1. Why Hockey is Special
Hockey is special.
In no other sport do the players, the management, the owners, and the fans treat “the Game” with such respect. That’s what they call it, too — “the Game.” You hear it all the time in hockey — everyone’s actions are still guided by what’s good for “the Game.”
For the players, I believe, it’s because the game is the hardest sport in the world to play. You need great athletic ability. And, you need persistence and tenacity. You need to be fearless to play a full-contact sport at high speed.
You also need ice.
Hockey is not available outside for even one day a year in much of the world. Most kids cannot just go outside and play. For other sports, every elementary school has outdoor fields and a basketball court. And those other sports — basketball, football and baseball — are offered in every kids’ gym class.
Not so with hockey. You have to seek this sport out, you have to chase it.
And once you make that effort and get out there, you find the game is elusive. In most sports, you can quickly attain a level of familiarity and competence that allow you to enjoy the game, at least a little bit.
You can skate 50 times and still be stumbling around, let alone handling a puck.
The Game is much harder to learn than most sports. And to excel at it — you are talking about years of commitment. It takes special young men and women to play the game.
The sacrifices they make turn them into unselfish, dedicated athletes. The sacrifices their families make are without parallel in sports. We are blessed in our Game. While our players are the greatest athletes in the world, they are also the greatest ambassadors in sports. They are gracious, courteous and accommodating with fans and the media, active in their communities and patriotic. They make the game special.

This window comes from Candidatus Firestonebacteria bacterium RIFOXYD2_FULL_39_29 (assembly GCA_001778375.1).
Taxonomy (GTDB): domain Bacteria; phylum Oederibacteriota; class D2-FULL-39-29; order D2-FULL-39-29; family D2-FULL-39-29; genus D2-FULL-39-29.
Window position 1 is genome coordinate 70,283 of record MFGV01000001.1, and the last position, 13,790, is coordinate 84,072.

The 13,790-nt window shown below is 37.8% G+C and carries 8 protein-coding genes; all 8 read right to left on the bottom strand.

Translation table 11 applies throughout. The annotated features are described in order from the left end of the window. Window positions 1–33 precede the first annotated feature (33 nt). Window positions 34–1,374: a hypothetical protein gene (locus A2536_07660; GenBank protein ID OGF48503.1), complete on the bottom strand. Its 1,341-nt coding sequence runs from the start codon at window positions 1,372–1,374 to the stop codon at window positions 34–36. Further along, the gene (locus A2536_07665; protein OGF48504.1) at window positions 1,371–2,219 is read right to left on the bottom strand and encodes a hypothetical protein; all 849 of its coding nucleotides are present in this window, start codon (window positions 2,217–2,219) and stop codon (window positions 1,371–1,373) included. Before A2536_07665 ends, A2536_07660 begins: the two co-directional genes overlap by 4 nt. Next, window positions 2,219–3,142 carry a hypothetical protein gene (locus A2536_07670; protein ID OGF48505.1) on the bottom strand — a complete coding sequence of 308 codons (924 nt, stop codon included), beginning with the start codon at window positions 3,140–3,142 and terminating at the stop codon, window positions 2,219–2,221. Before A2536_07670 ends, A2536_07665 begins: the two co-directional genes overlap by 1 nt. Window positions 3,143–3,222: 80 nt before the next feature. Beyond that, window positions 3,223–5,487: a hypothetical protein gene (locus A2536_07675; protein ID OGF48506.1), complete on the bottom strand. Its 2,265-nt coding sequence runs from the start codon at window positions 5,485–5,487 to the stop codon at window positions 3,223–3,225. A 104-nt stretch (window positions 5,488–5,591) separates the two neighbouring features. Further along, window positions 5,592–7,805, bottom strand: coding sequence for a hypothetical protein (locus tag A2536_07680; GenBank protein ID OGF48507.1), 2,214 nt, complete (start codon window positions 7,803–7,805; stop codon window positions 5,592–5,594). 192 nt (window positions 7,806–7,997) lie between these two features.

2. The Future of the Game:
But our Game is only played in a comparatively small area on the planet. We need to grow the world’s greatest game. And international hockey competition is therefore a critical component to grow the game.
The primary senior tournaments involving National Hockey League players and the rest of the elite level players from leagues and schools around the world are the Olympics and the world championships. These tournaments can spread the reach of the game and be of great mutual benefit for all parties, but participation should not continue without a close look at the risks involved.
Indeed, tournaments must be staged in a manner that is consistent with the interests of the fans, the players, and the teams they play for. In short, international competition needs to benefit all of the stakeholders involved in the game.
The current format of international tournaments simply does not meet everyone’s needs. The National Hockey League currently sends its players to these two international tournaments, but receives no compensation for doing so.
Each NHL team shuts down their business for close to three weeks while the Olympic Games are played. In return, fans, management and owners are often rewarded with tired or broken players on their return from Olympic competition.
Assured only that the game must be growing as a result of an Olympic bump in interest, what results instead is the game’s most dedicated stakeholders see their own games being diminished.
And it’s not fair that the athletes themselves are not compensated for their participation. They run the risk of injury in international tournaments, which can threaten their NHL livelihood.
While some would argue that the chance to represent their country is compensation enough, it’s unfair when the IIHF and the IOC receive multiple millions of dollars from these tournaments.
Some countries and national governing bodies do provide small honorariums and podium money to their Olympians, but these are relatively small amounts. Even the healthy player is impacted negatively in years requiring overseas travel where distance and time changes compound fatigue in an already gruelling schedule.